Pankburn did not object to the hard work. He devoured work, never shirking and always beating the native sailors in jumping to obey a command. But his sufferings during the period of driving the alcohol out of his system were truly heroic. Even when the last shred of the poison was exuded, the desire, as an obsession, remained in his head. So it was, when, on his honour, he went ashore at Apia, that he attempted to put the public houses out of business by drinking up their stocks in trade. And so it was, at two in the morning, that David Grief found him in front of the Tivoli, out of which he had been disorderly thrown by Charley Roberts. Aloysius, as of old, was chanting his sorrows to the stars. Also, and more concretely, he was punctuating the rhythm with cobbles of coral stone, which he flung with amazing accuracy through Charley Roberts's windows.

David Grief took him away, but not till next morning did he take him in hand. It was on the deck of the _Kittiwake_, and there was nothing kindergarten about it. Grief struck him, with bare knuckles, punched him and punished him--gave him the worst thrashing he had ever received.

"For the good of your soul, Pankburn," was the way he emphasized his blows. "For the good of your mother. For the progeny that will come after. For the good of the world, and the universe, and the whole race of man yet to be. And now, to hammer the lesson home, we'll do it all over again. That, for the good of your soul; and that, for your mother's sake; and that, for the little children, undreamed of and unborn, whose mother you'll love for their sakes, and for love's sake, in the lease of manhood that will be yours when I am done with you. Come on and take your medicine. I'm not done with you yet. I've only begun. There are many other reasons which I shall now proceed to expound." The brown sailors and the black stewards and cook looked on and grinned. Far from them was the questioning of any of the mysterious and incomprehensible ways of white men. As for Carlsen, the mate, he was grimly in accord with the treatment his employer was administering; while Albright, the supercargo, merely played with his mustache and smiled. They were men of the sea. They lived life in the rough. And alcohol, in themselves as well as in other men, was a problem they had learned to handle in ways not taught in doctors' schools.

"Boy! A bucket of fresh water and a towel," Grief ordered, when he had finished. "Two buckets and two towels," he added, as he surveyed his own hands.

"You're a pretty one," he said to Pankburn. "You've spoiled everything. I had the poison completely out of you. And now you are fairly reeking with it. We've got to begin all over again. Mr. Albright! You know that pile of old chain on the beach at the boat-landing. Find the owner, buy it, and fetch it on board. There must be a hundred and fifty fathoms of it. Pankburn! To-morrow morning you start in pounding the rust off of it. When you've done that, you'll sandpaper it. Then you'll paint it. And nothing else will you do till that chain is as smooth as new."

Aloysius Pankburn shook his head.

"I quit. Francis Island can go to hell for all of me. I'm done with your slave-driving. Kindly put me ashore at once. I'm a white man. You can't treat me this way."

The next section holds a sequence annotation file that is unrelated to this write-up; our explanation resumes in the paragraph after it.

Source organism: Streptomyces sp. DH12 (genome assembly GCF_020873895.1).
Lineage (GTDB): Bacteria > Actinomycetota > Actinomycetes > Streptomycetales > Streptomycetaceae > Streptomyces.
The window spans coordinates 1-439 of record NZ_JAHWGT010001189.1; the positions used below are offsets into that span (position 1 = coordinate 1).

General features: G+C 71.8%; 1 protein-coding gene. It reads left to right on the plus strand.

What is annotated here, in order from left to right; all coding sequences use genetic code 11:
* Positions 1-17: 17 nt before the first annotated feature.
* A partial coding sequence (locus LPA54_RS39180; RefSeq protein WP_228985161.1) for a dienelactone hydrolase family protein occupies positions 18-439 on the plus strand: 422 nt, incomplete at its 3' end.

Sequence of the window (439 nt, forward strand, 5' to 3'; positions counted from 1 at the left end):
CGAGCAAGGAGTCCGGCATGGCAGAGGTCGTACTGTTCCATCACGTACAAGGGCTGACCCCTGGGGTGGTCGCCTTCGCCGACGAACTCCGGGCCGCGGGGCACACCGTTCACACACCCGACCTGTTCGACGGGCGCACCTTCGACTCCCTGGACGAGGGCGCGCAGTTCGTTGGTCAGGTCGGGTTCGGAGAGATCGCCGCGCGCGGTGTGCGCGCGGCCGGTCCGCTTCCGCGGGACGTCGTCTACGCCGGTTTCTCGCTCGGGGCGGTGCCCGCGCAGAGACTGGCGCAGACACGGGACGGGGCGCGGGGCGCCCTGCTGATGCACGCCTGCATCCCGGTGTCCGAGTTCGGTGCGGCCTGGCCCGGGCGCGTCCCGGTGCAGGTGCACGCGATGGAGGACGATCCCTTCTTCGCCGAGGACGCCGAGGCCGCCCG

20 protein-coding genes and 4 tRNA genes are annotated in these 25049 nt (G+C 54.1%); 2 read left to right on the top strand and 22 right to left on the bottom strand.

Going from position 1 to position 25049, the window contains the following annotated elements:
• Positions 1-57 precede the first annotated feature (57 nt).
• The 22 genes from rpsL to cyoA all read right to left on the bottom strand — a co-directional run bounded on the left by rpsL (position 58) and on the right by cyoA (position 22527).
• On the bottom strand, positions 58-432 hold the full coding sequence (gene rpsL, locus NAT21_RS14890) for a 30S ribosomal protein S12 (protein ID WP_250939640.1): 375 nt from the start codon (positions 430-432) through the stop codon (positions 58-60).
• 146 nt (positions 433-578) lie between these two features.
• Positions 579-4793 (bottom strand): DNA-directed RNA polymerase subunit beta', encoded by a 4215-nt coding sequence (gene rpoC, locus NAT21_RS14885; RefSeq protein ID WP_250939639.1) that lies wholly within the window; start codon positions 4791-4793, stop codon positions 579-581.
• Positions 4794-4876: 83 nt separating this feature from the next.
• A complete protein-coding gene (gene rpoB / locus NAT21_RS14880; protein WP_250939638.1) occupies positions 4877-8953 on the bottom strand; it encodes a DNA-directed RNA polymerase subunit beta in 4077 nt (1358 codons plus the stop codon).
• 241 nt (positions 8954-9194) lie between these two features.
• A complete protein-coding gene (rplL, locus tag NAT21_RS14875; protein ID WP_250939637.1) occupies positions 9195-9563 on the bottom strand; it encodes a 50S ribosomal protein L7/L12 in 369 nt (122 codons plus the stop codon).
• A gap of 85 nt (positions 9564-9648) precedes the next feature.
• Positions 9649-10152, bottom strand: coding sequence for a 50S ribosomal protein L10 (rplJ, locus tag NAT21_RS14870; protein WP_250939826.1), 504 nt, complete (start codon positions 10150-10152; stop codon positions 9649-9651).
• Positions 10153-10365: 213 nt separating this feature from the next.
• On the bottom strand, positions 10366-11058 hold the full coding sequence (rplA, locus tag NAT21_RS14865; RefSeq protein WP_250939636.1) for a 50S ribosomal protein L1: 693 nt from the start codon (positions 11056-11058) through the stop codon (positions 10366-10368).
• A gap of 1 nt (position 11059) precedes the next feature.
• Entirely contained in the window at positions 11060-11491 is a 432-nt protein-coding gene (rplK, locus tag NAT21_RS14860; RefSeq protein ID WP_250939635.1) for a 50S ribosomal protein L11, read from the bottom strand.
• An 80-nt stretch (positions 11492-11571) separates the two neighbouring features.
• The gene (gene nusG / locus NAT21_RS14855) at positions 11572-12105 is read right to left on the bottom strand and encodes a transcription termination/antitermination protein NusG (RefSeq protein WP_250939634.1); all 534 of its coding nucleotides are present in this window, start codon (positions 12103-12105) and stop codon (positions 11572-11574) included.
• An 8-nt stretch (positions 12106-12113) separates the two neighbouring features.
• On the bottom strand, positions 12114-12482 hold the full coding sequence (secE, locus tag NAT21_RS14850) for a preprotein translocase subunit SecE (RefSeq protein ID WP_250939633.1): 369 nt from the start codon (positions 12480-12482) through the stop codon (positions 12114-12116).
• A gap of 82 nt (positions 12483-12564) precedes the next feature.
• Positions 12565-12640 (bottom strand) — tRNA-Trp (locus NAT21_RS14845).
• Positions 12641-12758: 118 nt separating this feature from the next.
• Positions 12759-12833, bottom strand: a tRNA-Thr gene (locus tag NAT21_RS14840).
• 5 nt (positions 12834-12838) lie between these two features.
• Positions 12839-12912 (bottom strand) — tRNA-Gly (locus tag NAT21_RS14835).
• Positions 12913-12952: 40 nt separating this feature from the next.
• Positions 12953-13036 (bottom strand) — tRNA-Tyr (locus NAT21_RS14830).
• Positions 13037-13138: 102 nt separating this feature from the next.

"Mr. Carlsen, you will see that Mr. Pankburn remains on board."

"I'll have you broken for this!" Aloysius screamed. "You can't stop me."

"I can give you another licking," Grief answered. "And let me tell you one thing, you besotted whelp, I'll keep on licking you as long as my knuckles hold out or until you yearn to hammer chain rust. I've taken you in hand, and I'm going to make a man out of you if I have to kill you to do it. Now go below and change your clothes. Be ready to turn to with a hammer this afternoon. Mr. Albright, get that chain aboard pronto. Mr. Carlsen, send the boats ashore after it. Also, keep your eye on Pankburn. If he shows signs of keeling over or going into the shakes, give him a nip--a small one. He may need it after last night."


For the rest of the time the _Kittiwake_ lay in Apia Aloysius Pankburn pounded chain rust. Ten hours a day he pounded. And on the long stretch across to the Gilberts he still pounded.

Then came the sandpapering. One hundred and fifty fathoms is nine hundred feet, and every link of all that length was smoothed and polished as no link ever was before. And when the last link had received its second coat of black paint, he declared himself.

"Come on with more dirty work," he told Grief. "I'll overhaul the other chains if you say so. And you needn't worry about me any more. I'm not going to take another drop. I'm going to train up. You got my proud goat when you beat me, but let me tell you, you only got it temporarily. Train! I'm going to train till I'm as hard all the way through, and clean all the way through, as that chain is. And some day, Mister David Grief, somewhere, somehow, I'm going to be in such shape that I'll lick you as you licked me. I'm going to pulp your face till your own niggers won't know you."

Grief was jubilant.

"Now you're talking like a man," he cried. "The only way you'll ever lick me is to become a man. And then, maybe--"

He paused in the hope that the other would catch the suggestion. Aloysius groped for it, and, abruptly, something akin to illumination shone in his eyes.

"And then I won't want to, you mean?"

Grief nodded.